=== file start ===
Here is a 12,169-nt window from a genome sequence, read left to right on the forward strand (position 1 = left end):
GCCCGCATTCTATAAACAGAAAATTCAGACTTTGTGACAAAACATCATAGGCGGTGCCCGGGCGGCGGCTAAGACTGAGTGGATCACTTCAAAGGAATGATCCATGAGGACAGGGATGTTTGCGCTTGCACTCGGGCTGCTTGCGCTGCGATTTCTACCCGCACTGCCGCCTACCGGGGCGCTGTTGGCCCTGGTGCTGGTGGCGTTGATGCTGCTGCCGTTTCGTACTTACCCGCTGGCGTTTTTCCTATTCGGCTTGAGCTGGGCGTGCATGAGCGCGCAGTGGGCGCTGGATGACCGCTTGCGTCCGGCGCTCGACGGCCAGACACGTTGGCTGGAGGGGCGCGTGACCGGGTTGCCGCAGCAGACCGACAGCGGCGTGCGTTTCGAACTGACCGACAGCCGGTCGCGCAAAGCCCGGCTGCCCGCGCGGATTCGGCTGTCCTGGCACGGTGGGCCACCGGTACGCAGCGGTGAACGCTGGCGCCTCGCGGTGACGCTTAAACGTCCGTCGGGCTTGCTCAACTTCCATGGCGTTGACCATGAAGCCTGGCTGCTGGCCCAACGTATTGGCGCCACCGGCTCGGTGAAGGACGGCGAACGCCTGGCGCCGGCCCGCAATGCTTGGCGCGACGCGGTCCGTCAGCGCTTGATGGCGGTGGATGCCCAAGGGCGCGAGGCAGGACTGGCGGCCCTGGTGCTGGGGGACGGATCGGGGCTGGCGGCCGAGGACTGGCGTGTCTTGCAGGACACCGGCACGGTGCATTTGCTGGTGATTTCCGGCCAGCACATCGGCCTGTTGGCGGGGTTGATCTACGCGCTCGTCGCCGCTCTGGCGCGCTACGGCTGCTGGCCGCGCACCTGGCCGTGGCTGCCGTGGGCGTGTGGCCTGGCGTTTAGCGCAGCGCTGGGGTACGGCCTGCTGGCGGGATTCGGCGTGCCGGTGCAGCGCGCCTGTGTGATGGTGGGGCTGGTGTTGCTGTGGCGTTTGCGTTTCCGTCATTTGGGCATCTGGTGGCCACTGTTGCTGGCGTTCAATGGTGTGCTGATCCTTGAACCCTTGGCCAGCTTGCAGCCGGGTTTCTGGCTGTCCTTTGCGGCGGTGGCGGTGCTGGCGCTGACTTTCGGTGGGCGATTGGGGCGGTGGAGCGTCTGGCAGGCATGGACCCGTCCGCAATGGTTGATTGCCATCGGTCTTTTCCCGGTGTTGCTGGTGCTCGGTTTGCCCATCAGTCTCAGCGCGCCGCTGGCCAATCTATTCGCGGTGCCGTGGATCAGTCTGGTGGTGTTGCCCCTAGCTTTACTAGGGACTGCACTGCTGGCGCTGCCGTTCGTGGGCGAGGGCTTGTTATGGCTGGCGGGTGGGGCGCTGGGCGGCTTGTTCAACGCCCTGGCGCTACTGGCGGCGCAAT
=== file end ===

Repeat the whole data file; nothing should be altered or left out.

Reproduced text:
Here is a 12,169-nt window from a genome sequence, read left to right on the forward strand (position 1 = left end):
GCCCGCATTCTATAAACAGAAAATTCAGACTTTGTGACAAAACATCATAGGCGGTGCCCGGGCGGCGGCTAAGACTGAGTGGATCACTTCAAAGGAATGATCCATGAGGACAGGGATGTTTGCGCTTGCACTCGGGCTGCTTGCGCTGCGATTTCTACCCGCACTGCCGCCTACCGGGGCGCTGTTGGCCCTGGTGCTGGTGGCGTTGATGCTGCTGCCGTTTCGTACTTACCCGCTGGCGTTTTTCCTATTCGGCTTGAGCTGGGCGTGCATGAGCGCGCAGTGGGCGCTGGATGACCGCTTGCGTCCGGCGCTCGACGGCCAGACACGTTGGCTGGAGGGGCGCGTGACCGGGTTGCCGCAGCAGACCGACAGCGGCGTGCGTTTCGAACTGACCGACAGCCGGTCGCGCAAAGCCCGGCTGCCCGCGCGGATTCGGCTGTCCTGGCACGGTGGGCCACCGGTACGCAGCGGTGAACGCTGGCGCCTCGCGGTGACGCTTAAACGTCCGTCGGGCTTGCTCAACTTCCATGGCGTTGACCATGAAGCCTGGCTGCTGGCCCAACGTATTGGCGCCACCGGCTCGGTGAAGGACGGCGAACGCCTGGCGCCGGCCCGCAATGCTTGGCGCGACGCGGTCCGTCAGCGCTTGATGGCGGTGGATGCCCAAGGGCGCGAGGCAGGACTGGCGGCCCTGGTGCTGGGGGACGGATCGGGGCTGGCGGCCGAGGACTGGCGTGTCTTGCAGGACACCGGCACGGTGCATTTGCTGGTGATTTCCGGCCAGCACATCGGCCTGTTGGCGGGGTTGATCTACGCGCTCGTCGCCGCTCTGGCGCGCTACGGCTGCTGGCCGCGCACCTGGCCGTGGCTGCCGTGGGCGTGTGGCCTGGCGTTTAGCGCAGCGCTGGGGTACGGCCTGCTGGCGGGATTCGGCGTGCCGGTGCAGCGCGCCTGTGTGATGGTGGGGCTGGTGTTGCTGTGGCGTTTGCGTTTCCGTCATTTGGGCATCTGGTGGCCACTGTTGCTGGCGTTCAATGGTGTGCTGATCCTTGAACCCTTGGCCAGCTTGCAGCCGGGTTTCTGGCTGTCCTTTGCGGCGGTGGCGGTGCTGGCGCTGACTTTCGGTGGGCGATTGGGGCGGTGGAGCGTCTGGCAGGCATGGACCCGTCCGCAATGGTTGATTGCCATCGGTCTTTTCCCGGTGTTGCTGGTGCTCGGTTTGCCCATCAGTCTCAGCGCGCCGCTGGCCAATCTATTCGCGGTGCCGTGGATCAGTCTGGTGGTGTTGCCCCTAGCTTTACTAGGGACTGCACTGCTGGCGCTGCCGTTCGTGGGCGAGGGCTTGTTATGGCTGGCGGGTGGGGCGCTGGGCGGCTTGTTCAACGCCCTGGCGCTACTGGCGGCGCAAT